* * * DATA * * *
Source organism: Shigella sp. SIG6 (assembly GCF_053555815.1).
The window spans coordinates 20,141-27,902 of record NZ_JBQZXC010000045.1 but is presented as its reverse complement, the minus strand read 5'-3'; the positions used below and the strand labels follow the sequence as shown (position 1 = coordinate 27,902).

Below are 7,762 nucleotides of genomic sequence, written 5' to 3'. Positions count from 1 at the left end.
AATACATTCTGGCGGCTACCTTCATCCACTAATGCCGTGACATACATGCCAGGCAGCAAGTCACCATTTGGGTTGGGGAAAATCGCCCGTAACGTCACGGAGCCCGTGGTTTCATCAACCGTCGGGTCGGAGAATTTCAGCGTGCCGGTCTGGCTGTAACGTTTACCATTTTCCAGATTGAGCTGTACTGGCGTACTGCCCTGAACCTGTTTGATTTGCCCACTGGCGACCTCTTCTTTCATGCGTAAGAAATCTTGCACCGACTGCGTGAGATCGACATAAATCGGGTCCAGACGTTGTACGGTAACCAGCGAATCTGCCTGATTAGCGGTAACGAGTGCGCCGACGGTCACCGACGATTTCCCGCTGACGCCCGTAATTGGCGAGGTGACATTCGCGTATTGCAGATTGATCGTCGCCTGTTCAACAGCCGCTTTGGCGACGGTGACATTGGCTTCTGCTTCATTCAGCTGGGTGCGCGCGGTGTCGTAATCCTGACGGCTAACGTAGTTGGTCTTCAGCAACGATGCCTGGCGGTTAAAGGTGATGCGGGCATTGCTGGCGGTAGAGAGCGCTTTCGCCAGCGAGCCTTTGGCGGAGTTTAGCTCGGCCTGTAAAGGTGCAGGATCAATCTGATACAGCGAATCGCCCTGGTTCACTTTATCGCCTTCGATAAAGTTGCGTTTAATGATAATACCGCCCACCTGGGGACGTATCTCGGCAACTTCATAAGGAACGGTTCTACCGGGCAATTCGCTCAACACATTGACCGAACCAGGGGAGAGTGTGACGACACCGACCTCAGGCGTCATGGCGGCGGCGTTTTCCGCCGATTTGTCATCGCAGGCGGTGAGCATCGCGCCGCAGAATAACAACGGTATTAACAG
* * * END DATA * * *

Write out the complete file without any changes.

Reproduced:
Source organism: Shigella sp. SIG6 (assembly GCF_053555815.1).
The window spans coordinates 20,141-27,902 of record NZ_JBQZXC010000045.1 but is presented as its reverse complement, the minus strand read 5'-3'; the positions used below and the strand labels follow the sequence as shown (position 1 = coordinate 27,902).

Below are 7,762 nucleotides of genomic sequence, written 5' to 3'. Positions count from 1 at the left end.
AATACATTCTGGCGGCTACCTTCATCCACTAATGCCGTGACATACATGCCAGGCAGCAAGTCACCATTTGGGTTGGGGAAAATCGCCCGTAACGTCACGGAGCCCGTGGTTTCATCAACCGTCGGGTCGGAGAATTTCAGCGTGCCGGTCTGGCTGTAACGTTTACCATTTTCCAGATTGAGCTGTACTGGCGTACTGCCCTGAACCTGTTTGATTTGCCCACTGGCGACCTCTTCTTTCATGCGTAAGAAATCTTGCACCGACTGCGTGAGATCGACATAAATCGGGTCCAGACGTTGTACGGTAACCAGCGAATCTGCCTGATTAGCGGTAACGAGTGCGCCGACGGTCACCGACGATTTCCCGCTGACGCCCGTAATTGGCGAGGTGACATTCGCGTATTGCAGATTGATCGTCGCCTGTTCAACAGCCGCTTTGGCGACGGTGACATTGGCTTCTGCTTCATTCAGCTGGGTGCGCGCGGTGTCGTAATCCTGACGGCTAACGTAGTTGGTCTTCAGCAACGATGCCTGGCGGTTAAAGGTGATGCGGGCATTGCTGGCGGTAGAGAGCGCTTTCGCCAGCGAGCCTTTGGCGGAGTTTAGCTCGGCCTGTAAAGGTGCAGGATCAATCTGATACAGCGAATCGCCCTGGTTCACTTTATCGCCTTCGATAAAGTTGCGTTTAATGATAATACCGCCCACCTGGGGACGTATCTCGGCAACTTCATAAGGAACGGTTCTACCGGGCAATTCGCTCAACACATTGACCGAACCAGGGGAGAGTGTGACGACACCGACCTCAGGCGTCATGGCGGCGGCGTTTTCCGCCGATTTGTCATCGCAGGCGGTGAGCATCGCGCCGCAGAATAACAACGGTATTAACAG